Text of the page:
In 1859, William Gustavo Prym starts production of needle and is to grow as a big haberdashery company even to this day. The growth was aided by Berlin becoming the cradle of apparel industry by 1860. Germany also emerged as a pioneer in manufacture of all varieties of sewing machines.

By 1900, there were 34 needle companies in Aachen employing 4,092 workers.

The growth continued in the early 1900s. Singer Nahmachinen started in 30th Nov 1922 near Aachen. Schmetz started Sewing machine needle factory in 1922.

German manufacturers of machines to make needles wanted to export the capital equipment abroad and refused request of needle industry not to do so. Needle manufacturers retaliated by deciding not to share needle knowledge and started building their own machines. So needle making becomes a exclusive club with Aachen ruling the world.

Even the devastation of Germany during Second World War was overcome, factories re-built. By 1949, Aachen produced 70% of sewing machine needles, 40% of Hand sewing needles and 80% of pins and safety pins.

Beginning with Emperor Charlemagne in 12th century and until 17th century, Aachen was the political seat from which Europe was ruled. Now, Aachen ruled the Needle world.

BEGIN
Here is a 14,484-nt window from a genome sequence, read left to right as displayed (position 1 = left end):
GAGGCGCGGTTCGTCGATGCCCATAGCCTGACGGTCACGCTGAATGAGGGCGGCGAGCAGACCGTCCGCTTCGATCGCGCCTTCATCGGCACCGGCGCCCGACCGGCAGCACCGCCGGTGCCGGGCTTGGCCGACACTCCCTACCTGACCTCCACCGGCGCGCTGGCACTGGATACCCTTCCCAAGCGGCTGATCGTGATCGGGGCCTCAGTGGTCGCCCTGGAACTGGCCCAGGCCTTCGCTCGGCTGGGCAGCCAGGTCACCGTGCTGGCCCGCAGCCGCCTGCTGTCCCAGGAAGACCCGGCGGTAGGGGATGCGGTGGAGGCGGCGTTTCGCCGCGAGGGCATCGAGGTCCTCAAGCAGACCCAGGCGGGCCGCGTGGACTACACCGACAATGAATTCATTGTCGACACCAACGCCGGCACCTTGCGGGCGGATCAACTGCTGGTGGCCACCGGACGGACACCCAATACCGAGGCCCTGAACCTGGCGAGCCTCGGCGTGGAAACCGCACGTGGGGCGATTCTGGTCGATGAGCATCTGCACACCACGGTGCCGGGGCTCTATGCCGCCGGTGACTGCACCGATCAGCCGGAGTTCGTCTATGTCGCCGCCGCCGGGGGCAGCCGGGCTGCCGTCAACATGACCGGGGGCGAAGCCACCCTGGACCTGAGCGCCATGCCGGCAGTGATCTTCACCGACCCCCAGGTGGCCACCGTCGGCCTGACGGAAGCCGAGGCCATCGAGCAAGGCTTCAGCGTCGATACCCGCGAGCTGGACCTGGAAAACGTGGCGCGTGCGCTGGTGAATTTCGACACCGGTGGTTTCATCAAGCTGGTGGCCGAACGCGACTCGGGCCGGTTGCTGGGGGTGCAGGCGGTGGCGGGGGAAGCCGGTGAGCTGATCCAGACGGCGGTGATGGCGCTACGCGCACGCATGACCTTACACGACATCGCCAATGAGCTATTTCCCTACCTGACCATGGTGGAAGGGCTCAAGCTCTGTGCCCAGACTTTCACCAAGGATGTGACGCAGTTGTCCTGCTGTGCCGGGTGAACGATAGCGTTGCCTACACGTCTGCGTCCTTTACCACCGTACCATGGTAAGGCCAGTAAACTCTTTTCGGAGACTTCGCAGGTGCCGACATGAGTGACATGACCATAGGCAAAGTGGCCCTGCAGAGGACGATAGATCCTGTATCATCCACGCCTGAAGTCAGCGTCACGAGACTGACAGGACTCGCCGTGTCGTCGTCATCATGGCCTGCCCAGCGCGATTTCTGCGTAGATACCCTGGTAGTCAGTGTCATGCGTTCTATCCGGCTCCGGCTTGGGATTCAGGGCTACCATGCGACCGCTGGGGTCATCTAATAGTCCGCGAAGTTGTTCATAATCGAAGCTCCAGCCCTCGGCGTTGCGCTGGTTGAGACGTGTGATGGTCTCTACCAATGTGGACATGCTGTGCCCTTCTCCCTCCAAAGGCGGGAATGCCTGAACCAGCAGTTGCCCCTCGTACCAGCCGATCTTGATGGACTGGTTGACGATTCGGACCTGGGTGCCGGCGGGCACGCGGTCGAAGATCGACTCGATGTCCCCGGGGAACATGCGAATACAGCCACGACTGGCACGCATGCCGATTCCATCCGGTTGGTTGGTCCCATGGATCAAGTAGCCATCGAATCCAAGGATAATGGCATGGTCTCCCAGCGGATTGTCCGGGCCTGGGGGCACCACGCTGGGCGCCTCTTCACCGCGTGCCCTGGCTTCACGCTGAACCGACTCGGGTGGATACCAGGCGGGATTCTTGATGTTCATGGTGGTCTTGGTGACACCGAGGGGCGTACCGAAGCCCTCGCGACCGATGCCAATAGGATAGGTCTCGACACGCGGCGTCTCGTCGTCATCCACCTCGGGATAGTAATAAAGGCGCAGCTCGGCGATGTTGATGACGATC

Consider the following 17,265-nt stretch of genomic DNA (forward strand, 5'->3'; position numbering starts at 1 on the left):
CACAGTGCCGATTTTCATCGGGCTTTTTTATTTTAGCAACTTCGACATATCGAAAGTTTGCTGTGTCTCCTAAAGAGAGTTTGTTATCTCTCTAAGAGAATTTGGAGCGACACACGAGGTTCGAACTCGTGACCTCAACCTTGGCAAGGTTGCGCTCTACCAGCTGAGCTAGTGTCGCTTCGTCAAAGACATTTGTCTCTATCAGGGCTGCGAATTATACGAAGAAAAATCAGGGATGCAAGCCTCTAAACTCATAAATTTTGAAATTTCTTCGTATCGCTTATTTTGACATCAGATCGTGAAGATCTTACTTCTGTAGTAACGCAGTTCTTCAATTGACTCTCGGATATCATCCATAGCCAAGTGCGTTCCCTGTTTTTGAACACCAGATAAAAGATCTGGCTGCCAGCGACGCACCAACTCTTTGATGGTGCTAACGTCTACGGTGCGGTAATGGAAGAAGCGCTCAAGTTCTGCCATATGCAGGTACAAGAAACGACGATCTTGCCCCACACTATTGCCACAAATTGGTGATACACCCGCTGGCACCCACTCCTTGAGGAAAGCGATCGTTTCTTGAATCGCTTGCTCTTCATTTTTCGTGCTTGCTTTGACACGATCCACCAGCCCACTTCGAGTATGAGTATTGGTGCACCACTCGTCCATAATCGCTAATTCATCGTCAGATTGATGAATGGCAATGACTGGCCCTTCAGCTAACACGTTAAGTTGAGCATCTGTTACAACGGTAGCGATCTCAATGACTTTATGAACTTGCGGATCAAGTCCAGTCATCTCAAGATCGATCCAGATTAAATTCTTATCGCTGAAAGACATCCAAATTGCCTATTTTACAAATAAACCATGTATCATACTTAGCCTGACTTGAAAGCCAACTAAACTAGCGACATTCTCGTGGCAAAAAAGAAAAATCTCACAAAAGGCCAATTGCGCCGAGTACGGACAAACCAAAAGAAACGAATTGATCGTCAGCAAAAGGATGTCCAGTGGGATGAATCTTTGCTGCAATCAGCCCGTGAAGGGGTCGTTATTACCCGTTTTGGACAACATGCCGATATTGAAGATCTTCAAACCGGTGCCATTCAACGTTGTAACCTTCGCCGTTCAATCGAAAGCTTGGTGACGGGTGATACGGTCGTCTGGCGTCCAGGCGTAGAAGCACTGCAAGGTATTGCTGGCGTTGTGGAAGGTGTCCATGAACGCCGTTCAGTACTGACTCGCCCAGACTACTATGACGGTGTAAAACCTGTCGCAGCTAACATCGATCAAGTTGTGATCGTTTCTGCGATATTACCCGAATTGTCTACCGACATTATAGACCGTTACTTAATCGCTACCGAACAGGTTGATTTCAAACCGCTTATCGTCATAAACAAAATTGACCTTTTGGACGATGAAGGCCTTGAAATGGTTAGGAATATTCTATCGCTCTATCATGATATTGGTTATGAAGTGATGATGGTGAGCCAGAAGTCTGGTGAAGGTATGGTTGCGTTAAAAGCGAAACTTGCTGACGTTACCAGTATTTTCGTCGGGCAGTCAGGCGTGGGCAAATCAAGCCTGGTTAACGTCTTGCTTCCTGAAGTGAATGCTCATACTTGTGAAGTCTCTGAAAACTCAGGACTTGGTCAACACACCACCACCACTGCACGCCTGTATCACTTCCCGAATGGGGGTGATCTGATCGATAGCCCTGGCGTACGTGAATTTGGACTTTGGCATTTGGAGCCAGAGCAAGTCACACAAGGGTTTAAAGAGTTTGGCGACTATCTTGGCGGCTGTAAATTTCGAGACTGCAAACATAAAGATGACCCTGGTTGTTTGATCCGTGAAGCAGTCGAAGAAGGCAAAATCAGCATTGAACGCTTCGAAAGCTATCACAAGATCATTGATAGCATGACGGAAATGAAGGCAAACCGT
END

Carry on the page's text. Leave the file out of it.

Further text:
Decline of Aachen, Germany, and rise of India and Beissel

The first signs was the decisive shifting of garment manufacturing to Asia in the 1980s and the giants were China and India. The post-war prosperity in Germany was to work against for Needle industry. The garment industry, which is labour intensive, rapidly declined in Europe.

There was bitter competition among needle manufacturers because the Asian manufacturers were cost conscious. The Germans resorted to take over and number of needle manufactures came down. In 1995, Rheinnadel bought the brands of Leo Lammertz, Beka and Muva.

The green shoots of Needle industry in India began in 1996 when Altek bought the machines from LeoLammertz on its being shut down. Rheinnadel approached Altek for a joint venture sensing an opportunity to move to a low cost location and growing garment industry in India. This gave Altek access to world class technology and learnt skills to manufacture a complete needle range of high quality. Altek quickly grew, started exporting needles back to Rheinnadel who re-sold them all over the world in the brands of Lammertz, Beka, Muva and Rhein. The packing was marked Made in Germany!

Then Schmetz followed too and started two factories in India. Groz Beckert followed suit and started a factory in Chandigarh, India. Schmetz and Groz Beckert (the latter never had a factory in Germany in the first place) were reluctant to tell the world that the needles were made in India and tried hard to keep the world under the impression that needles were of German origin.